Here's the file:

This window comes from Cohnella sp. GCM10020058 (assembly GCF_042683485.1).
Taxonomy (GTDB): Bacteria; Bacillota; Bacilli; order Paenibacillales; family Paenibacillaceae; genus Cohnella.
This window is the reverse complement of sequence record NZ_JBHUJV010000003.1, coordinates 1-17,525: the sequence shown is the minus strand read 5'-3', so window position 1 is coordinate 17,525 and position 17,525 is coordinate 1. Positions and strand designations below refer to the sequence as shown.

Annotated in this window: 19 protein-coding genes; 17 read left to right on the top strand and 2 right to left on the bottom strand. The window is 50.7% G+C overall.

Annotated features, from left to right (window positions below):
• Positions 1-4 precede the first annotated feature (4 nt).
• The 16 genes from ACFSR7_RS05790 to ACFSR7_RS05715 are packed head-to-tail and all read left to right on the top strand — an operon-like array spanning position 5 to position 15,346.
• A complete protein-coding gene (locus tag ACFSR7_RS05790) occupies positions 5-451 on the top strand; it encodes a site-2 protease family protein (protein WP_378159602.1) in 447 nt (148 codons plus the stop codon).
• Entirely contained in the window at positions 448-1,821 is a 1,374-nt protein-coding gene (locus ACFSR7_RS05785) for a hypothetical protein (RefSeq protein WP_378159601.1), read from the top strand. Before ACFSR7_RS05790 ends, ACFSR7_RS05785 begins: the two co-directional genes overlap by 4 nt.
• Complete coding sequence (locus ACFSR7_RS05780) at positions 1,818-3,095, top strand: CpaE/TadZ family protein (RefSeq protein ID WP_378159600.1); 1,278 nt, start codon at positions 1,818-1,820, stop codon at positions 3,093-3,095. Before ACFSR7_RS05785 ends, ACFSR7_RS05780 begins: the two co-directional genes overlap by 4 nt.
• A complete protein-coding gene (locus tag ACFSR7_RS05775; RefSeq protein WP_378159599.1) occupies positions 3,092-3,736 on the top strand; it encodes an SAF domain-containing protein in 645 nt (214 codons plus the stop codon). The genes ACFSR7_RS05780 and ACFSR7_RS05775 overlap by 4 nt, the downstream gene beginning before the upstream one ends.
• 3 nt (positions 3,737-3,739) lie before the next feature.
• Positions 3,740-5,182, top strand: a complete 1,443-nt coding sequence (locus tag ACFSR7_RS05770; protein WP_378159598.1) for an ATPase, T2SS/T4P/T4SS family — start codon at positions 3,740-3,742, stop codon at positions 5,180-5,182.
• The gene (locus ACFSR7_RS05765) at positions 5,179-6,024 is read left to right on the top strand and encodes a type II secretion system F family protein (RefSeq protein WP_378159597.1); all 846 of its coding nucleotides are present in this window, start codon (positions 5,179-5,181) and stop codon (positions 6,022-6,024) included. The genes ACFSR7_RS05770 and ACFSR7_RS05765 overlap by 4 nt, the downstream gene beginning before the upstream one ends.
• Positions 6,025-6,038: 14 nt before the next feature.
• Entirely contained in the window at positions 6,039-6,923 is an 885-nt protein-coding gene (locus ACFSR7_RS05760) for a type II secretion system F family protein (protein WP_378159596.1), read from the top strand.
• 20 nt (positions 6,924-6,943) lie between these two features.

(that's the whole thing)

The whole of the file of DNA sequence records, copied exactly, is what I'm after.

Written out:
This window comes from Cohnella sp. GCM10020058 (assembly GCF_042683485.1).
Taxonomy (GTDB): Bacteria; Bacillota; Bacilli; order Paenibacillales; family Paenibacillaceae; genus Cohnella.
This window is the reverse complement of sequence record NZ_JBHUJV010000003.1, coordinates 1-17,525: the sequence shown is the minus strand read 5'-3', so window position 1 is coordinate 17,525 and position 17,525 is coordinate 1. Positions and strand designations below refer to the sequence as shown.

Annotated in this window: 19 protein-coding genes; 17 read left to right on the top strand and 2 right to left on the bottom strand. The window is 50.7% G+C overall.

Annotated features, from left to right (window positions below):
• Positions 1-4 precede the first annotated feature (4 nt).
• The 16 genes from ACFSR7_RS05790 to ACFSR7_RS05715 are packed head-to-tail and all read left to right on the top strand — an operon-like array spanning position 5 to position 15,346.
• A complete protein-coding gene (locus tag ACFSR7_RS05790) occupies positions 5-451 on the top strand; it encodes a site-2 protease family protein (protein WP_378159602.1) in 447 nt (148 codons plus the stop codon).
• Entirely contained in the window at positions 448-1,821 is a 1,374-nt protein-coding gene (locus ACFSR7_RS05785) for a hypothetical protein (RefSeq protein WP_378159601.1), read from the top strand. Before ACFSR7_RS05790 ends, ACFSR7_RS05785 begins: the two co-directional genes overlap by 4 nt.
• Complete coding sequence (locus ACFSR7_RS05780) at positions 1,818-3,095, top strand: CpaE/TadZ family protein (RefSeq protein ID WP_378159600.1); 1,278 nt, start codon at positions 1,818-1,820, stop codon at positions 3,093-3,095. Before ACFSR7_RS05785 ends, ACFSR7_RS05780 begins: the two co-directional genes overlap by 4 nt.
• A complete protein-coding gene (locus tag ACFSR7_RS05775; RefSeq protein WP_378159599.1) occupies positions 3,092-3,736 on the top strand; it encodes an SAF domain-containing protein in 645 nt (214 codons plus the stop codon). The genes ACFSR7_RS05780 and ACFSR7_RS05775 overlap by 4 nt, the downstream gene beginning before the upstream one ends.
• 3 nt (positions 3,737-3,739) lie before the next feature.
• Positions 3,740-5,182, top strand: a complete 1,443-nt coding sequence (locus tag ACFSR7_RS05770; protein WP_378159598.1) for an ATPase, T2SS/T4P/T4SS family — start codon at positions 3,740-3,742, stop codon at positions 5,180-5,182.
• The gene (locus ACFSR7_RS05765) at positions 5,179-6,024 is read left to right on the top strand and encodes a type II secretion system F family protein (RefSeq protein WP_378159597.1); all 846 of its coding nucleotides are present in this window, start codon (positions 5,179-5,181) and stop codon (positions 6,022-6,024) included. The genes ACFSR7_RS05770 and ACFSR7_RS05765 overlap by 4 nt, the downstream gene beginning before the upstream one ends.
• Positions 6,025-6,038: 14 nt before the next feature.
• Entirely contained in the window at positions 6,039-6,923 is an 885-nt protein-coding gene (locus ACFSR7_RS05760) for a type II secretion system F family protein (protein WP_378159596.1), read from the top strand.
• 20 nt (positions 6,924-6,943) lie between these two features.